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New state initiative will help young farmers break into industry

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CNY/NNY/S. Tier: New state initiative will help young farmers break into industry
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Lawmakers have raised questions about the future of agriculture in New York State. Fewer young adults are entering the sector's workforce. But as our Elizabeth Jeneault tells us, a new initiative has been included in the state budget to change that.

NEW YORK STATE -- Studies have recently shown that the average age of a farmer is now 57. It's a finding that alarmed New York State Senator Patty Ritchie.

"That is what precipitated this plan coming out, looking for ways to actually get young people involved in farming and looking at agriculture as a career opportunity," explained Ritchie.

Now that the "Young Farmers NY" plan is a go, Ritchie is looking forward to helping young adults find farming jobs. One of the ways she plans to do that is through the initiative's college loan forgiveness program.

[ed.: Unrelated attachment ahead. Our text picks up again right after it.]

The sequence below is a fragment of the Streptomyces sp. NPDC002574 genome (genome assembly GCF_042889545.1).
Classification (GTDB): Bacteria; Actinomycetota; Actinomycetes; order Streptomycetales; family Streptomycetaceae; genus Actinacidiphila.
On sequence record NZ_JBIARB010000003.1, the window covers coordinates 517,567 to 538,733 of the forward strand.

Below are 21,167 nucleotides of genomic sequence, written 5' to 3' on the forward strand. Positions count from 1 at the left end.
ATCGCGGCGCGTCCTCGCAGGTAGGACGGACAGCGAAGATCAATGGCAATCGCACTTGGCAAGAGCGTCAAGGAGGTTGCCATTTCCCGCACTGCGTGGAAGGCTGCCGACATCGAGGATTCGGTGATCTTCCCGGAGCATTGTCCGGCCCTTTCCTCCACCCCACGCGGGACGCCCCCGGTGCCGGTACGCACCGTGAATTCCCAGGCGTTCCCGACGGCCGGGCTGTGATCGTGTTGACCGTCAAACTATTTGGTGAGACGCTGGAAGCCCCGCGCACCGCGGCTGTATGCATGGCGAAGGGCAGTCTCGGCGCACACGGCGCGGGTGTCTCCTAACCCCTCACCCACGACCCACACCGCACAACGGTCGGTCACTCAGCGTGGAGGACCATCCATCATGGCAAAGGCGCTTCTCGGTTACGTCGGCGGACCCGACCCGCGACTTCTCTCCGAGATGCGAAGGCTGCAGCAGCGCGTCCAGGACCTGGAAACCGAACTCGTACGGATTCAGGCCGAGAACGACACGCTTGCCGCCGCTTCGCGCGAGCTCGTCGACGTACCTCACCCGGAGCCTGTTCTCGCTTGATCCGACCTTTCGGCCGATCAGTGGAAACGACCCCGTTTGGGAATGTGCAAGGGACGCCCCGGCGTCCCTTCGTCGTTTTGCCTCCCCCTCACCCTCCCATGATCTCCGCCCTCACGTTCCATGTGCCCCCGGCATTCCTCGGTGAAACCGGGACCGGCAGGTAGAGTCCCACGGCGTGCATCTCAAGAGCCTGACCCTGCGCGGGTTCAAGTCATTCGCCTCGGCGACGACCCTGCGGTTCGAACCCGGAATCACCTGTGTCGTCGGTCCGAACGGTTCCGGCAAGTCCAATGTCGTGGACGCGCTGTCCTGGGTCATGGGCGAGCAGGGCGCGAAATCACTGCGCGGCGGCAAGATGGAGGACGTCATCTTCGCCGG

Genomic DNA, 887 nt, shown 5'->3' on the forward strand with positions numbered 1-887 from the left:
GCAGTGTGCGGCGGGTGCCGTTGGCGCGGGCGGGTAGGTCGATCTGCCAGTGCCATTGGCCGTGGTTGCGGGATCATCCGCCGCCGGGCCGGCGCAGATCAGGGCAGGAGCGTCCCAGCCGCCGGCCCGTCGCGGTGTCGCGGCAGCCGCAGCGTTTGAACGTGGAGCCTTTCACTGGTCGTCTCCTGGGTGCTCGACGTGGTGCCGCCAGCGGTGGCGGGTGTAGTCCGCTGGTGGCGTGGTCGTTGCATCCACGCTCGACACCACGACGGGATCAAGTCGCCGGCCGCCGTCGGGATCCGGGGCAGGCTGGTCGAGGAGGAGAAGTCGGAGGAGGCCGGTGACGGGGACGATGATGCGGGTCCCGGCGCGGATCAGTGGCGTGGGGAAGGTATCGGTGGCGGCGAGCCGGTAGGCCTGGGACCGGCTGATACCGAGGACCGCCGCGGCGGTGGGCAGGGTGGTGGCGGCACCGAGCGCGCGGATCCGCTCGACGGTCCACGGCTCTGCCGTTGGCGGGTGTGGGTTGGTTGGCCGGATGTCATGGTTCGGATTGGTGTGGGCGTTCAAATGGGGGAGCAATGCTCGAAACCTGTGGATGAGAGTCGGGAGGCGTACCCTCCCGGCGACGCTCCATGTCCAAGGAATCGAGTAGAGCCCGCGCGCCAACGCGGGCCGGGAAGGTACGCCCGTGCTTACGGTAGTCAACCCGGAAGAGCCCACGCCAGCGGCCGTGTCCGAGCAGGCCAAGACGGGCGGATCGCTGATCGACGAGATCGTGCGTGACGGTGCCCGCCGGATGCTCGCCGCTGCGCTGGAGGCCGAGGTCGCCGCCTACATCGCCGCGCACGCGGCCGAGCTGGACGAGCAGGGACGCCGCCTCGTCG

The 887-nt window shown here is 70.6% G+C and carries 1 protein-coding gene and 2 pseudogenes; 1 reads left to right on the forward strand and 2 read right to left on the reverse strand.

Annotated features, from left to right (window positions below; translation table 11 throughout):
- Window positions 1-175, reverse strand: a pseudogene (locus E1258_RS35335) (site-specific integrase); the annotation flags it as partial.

It will benefit students like Krystal Burger, who grew up on a dairy farm and will commit to returning after college.

"I was really excited because since I wanted to come back to the farm, it gave me a sign of relief so I wouldn't have to pay as much while returning," said Burger.

But the plan also sets out to entice other young people in the industry who may not have grown up on a farm, by getting them involved with various FFA chapters similar to the one
at Belleville-Henderson Central High School.

"Coming here in the 8th grade and starting with the program and what not really interested me in taking care of animals," said Colton Ramsdell, a student at Belleville-Henderson Central High School.

"It's about leadership and personal growth and how you can contribute to the community," said Belleville-Henderson Central High School's FFA President Jake Allen.

The $1 million dollar plan will also fund start-up grants for young innovators and an internship program.

Reforms will additionally be made to the Estate Tax to help families transfer their farms to the younger generation.

"Many times they have to sell off their farm in order to pay the estate tax instead of leaving it to their children," explained Ritchie.

A major hurdle to be removed for families, and a step in the right direction for the future of the industry.

Lawmakers say the 2014-2015 budget also benefits the industry by including $8.5 million dollars in additional support.

That is the highest amount awarded in at least six years.

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